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Is there a more compact form of killing background jobs than:

for i in {1..5}; do kill %$i; done

Also, {1..5} obviously has a hard-coded magic number in it, how can I make it "N" with N being the right number, without doing a:

$(jobs | wc -l)

I actually use \j in PS1 to get the # of managed jobs, is this equivalent?

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kill $(jobs -p) seems easier. –  jw013 Jul 19 '12 at 22:00
I would prefer to kill jobs individually, if possible. (I might have misunderstood your comment, though) –  Robottinosino Jul 19 '12 at 22:12
for pid in $(jobs -p); do kill $pid; done? –  jw013 Jul 19 '12 at 22:27
@jw013 It's not only easier, it's actually correct (please post it as an answer), unlike a solution based on counting the lines of the output of jobs which only works if the jobs happen to be numbered consecutively. Oh, and “kill jobs individually” is meaningless: passing multiple PIDs to the kill command does exactly the same thing as passing them separately. –  Gilles Jul 19 '12 at 23:52
I was entering the command incorrectly, kill $(jobs -p) words and looks very correct to me too. Ready to accept. –  Robottinosino Jul 20 '12 at 0:31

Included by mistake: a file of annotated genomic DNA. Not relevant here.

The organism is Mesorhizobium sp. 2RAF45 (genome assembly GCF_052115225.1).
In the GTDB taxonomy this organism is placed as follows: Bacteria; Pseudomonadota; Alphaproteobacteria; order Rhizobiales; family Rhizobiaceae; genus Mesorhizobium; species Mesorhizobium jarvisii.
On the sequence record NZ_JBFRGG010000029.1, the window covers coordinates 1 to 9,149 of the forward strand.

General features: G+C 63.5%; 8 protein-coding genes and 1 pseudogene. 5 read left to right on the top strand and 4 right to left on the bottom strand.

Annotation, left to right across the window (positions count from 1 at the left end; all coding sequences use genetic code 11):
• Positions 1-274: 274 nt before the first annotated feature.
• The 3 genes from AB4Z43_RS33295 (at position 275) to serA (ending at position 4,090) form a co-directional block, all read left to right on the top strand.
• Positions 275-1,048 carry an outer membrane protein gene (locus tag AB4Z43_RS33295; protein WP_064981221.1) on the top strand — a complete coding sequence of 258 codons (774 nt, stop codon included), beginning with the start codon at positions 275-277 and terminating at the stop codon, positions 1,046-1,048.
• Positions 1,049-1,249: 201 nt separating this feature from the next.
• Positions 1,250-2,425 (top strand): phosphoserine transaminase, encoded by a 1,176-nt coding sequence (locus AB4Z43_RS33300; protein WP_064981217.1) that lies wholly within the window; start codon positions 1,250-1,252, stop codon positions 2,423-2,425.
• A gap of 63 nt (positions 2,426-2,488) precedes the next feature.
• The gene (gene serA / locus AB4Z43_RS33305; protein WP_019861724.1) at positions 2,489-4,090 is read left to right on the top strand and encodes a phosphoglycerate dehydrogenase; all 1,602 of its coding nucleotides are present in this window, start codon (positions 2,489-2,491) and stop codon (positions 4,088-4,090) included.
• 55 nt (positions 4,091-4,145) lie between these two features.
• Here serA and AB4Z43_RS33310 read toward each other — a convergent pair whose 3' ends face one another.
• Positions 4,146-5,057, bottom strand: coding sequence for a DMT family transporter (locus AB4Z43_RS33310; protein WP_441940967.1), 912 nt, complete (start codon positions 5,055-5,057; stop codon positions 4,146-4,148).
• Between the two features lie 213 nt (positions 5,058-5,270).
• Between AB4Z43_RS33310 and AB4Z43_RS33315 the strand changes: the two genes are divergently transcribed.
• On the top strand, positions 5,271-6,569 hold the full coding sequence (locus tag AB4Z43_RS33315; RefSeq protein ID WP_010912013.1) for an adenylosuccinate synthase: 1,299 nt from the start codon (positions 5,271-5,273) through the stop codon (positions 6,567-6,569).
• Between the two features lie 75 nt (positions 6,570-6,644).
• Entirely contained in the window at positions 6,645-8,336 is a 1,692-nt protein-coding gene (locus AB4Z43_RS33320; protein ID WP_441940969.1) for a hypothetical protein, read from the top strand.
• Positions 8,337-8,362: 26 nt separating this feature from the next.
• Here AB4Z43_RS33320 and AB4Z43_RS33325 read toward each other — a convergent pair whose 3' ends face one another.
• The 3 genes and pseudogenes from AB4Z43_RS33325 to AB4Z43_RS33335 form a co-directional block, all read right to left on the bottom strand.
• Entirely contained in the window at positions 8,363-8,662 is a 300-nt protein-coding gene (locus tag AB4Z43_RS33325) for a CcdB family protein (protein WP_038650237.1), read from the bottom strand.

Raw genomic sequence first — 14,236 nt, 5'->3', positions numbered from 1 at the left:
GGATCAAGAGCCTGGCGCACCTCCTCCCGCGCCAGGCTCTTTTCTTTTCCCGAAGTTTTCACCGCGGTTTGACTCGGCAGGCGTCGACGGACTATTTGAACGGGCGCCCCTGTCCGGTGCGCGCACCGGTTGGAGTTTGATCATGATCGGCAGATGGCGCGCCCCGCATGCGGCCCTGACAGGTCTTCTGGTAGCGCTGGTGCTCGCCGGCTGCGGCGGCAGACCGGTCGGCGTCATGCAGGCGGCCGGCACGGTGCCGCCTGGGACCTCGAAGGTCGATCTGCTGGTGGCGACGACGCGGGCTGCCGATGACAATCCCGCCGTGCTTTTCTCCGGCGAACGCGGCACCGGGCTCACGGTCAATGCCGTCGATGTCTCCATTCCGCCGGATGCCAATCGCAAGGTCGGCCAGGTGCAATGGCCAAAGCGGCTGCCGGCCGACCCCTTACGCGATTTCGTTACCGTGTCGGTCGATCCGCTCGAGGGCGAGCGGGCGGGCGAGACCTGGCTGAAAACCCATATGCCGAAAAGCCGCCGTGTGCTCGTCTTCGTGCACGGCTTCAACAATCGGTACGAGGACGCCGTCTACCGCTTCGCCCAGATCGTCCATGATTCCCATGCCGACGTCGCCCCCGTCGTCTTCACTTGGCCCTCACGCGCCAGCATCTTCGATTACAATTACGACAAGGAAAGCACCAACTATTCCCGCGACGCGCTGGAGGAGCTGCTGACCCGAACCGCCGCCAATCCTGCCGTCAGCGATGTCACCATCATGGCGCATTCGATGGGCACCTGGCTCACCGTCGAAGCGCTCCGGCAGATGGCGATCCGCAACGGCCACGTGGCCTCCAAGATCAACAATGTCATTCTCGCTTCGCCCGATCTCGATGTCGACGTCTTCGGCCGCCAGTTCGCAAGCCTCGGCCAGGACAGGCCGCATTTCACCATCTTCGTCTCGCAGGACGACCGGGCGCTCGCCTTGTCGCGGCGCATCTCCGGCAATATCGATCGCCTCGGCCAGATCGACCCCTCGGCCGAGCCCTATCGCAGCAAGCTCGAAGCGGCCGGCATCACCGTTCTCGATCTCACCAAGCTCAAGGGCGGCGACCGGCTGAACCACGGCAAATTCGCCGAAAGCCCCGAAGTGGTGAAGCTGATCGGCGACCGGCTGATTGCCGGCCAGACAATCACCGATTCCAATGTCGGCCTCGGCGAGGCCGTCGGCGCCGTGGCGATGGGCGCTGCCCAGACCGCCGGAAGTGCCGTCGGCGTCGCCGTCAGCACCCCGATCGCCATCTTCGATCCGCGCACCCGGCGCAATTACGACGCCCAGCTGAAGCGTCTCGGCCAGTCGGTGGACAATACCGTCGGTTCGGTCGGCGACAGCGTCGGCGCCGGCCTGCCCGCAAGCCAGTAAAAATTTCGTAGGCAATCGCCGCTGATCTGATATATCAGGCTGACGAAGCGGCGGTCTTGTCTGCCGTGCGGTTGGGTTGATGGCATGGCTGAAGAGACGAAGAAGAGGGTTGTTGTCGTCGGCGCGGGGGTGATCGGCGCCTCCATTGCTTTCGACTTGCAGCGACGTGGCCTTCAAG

1 Answer 1

up vote 6 down vote accepted

To just kill all background jobs managed by bash, do

kill $(jobs -p)

Note that since both jobs and kill are built into bash, you shouldn't run into any errors of the Argument list too long type.

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For posterity, with zsh it would be jobs -p | awk '{print $3}' | xargs kill. ZSH isn't better at everything. –  bahamat Jul 22 '12 at 18:54
Also for posterity, what bahamat thinks is the way to do it in zsh disqualifies them as any authority on the topic. –  user112553 Mar 8 '13 at 23:46
I feel like I should know this, but how does the '$' work here? –  fersarr Jan 8 at 17:21
@fersarr Here you go –  jw013 Jan 8 at 21:27

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